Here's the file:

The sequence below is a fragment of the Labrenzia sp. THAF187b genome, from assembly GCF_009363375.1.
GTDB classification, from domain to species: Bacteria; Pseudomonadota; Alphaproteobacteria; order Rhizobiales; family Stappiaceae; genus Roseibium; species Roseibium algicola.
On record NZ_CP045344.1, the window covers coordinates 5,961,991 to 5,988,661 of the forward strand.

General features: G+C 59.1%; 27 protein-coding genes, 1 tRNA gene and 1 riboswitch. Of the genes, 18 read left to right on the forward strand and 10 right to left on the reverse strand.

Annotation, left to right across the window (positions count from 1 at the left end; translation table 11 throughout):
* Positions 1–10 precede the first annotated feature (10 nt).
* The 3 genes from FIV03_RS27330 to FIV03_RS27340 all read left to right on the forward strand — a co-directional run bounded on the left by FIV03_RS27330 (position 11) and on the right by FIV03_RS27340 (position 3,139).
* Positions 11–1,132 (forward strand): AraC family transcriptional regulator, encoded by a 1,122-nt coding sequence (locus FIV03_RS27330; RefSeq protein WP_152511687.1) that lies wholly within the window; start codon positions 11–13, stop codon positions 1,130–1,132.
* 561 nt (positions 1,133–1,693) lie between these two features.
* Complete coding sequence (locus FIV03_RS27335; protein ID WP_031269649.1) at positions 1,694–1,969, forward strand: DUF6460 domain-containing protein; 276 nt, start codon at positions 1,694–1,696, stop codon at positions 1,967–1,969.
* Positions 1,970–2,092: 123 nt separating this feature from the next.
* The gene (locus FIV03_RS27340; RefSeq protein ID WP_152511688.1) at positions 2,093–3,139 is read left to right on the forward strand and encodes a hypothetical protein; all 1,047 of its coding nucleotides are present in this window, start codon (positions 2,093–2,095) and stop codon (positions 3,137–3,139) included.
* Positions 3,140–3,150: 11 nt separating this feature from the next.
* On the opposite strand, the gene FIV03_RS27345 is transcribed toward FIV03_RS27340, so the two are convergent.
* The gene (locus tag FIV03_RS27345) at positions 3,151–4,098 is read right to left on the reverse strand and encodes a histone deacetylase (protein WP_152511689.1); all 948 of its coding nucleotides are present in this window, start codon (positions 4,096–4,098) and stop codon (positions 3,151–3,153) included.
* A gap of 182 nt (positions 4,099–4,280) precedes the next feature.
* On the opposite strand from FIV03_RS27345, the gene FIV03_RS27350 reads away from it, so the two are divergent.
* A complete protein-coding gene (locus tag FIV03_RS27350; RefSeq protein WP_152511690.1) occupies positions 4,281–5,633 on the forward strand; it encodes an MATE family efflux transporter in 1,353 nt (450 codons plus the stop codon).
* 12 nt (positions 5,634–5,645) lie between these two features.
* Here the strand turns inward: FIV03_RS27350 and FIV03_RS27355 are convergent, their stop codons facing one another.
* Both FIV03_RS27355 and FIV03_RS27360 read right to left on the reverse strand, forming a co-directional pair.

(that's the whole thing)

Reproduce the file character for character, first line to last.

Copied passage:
The sequence below is a fragment of the Labrenzia sp. THAF187b genome, from assembly GCF_009363375.1.
GTDB classification, from domain to species: Bacteria; Pseudomonadota; Alphaproteobacteria; order Rhizobiales; family Stappiaceae; genus Roseibium; species Roseibium algicola.
On record NZ_CP045344.1, the window covers coordinates 5,961,991 to 5,988,661 of the forward strand.

General features: G+C 59.1%; 27 protein-coding genes, 1 tRNA gene and 1 riboswitch. Of the genes, 18 read left to right on the forward strand and 10 right to left on the reverse strand.

Annotation, left to right across the window (positions count from 1 at the left end; translation table 11 throughout):
* Positions 1–10 precede the first annotated feature (10 nt).
* The 3 genes from FIV03_RS27330 to FIV03_RS27340 all read left to right on the forward strand — a co-directional run bounded on the left by FIV03_RS27330 (position 11) and on the right by FIV03_RS27340 (position 3,139).
* Positions 11–1,132 (forward strand): AraC family transcriptional regulator, encoded by a 1,122-nt coding sequence (locus FIV03_RS27330; RefSeq protein WP_152511687.1) that lies wholly within the window; start codon positions 11–13, stop codon positions 1,130–1,132.
* 561 nt (positions 1,133–1,693) lie between these two features.
* Complete coding sequence (locus FIV03_RS27335; protein ID WP_031269649.1) at positions 1,694–1,969, forward strand: DUF6460 domain-containing protein; 276 nt, start codon at positions 1,694–1,696, stop codon at positions 1,967–1,969.
* Positions 1,970–2,092: 123 nt separating this feature from the next.
* The gene (locus FIV03_RS27340; RefSeq protein ID WP_152511688.1) at positions 2,093–3,139 is read left to right on the forward strand and encodes a hypothetical protein; all 1,047 of its coding nucleotides are present in this window, start codon (positions 2,093–2,095) and stop codon (positions 3,137–3,139) included.
* Positions 3,140–3,150: 11 nt separating this feature from the next.
* On the opposite strand, the gene FIV03_RS27345 is transcribed toward FIV03_RS27340, so the two are convergent.
* The gene (locus tag FIV03_RS27345) at positions 3,151–4,098 is read right to left on the reverse strand and encodes a histone deacetylase (protein WP_152511689.1); all 948 of its coding nucleotides are present in this window, start codon (positions 4,096–4,098) and stop codon (positions 3,151–3,153) included.
* A gap of 182 nt (positions 4,099–4,280) precedes the next feature.
* On the opposite strand from FIV03_RS27345, the gene FIV03_RS27350 reads away from it, so the two are divergent.
* A complete protein-coding gene (locus tag FIV03_RS27350; RefSeq protein WP_152511690.1) occupies positions 4,281–5,633 on the forward strand; it encodes an MATE family efflux transporter in 1,353 nt (450 codons plus the stop codon).
* 12 nt (positions 5,634–5,645) lie between these two features.
* Here the strand turns inward: FIV03_RS27350 and FIV03_RS27355 are convergent, their stop codons facing one another.
* Both FIV03_RS27355 and FIV03_RS27360 read right to left on the reverse strand, forming a co-directional pair.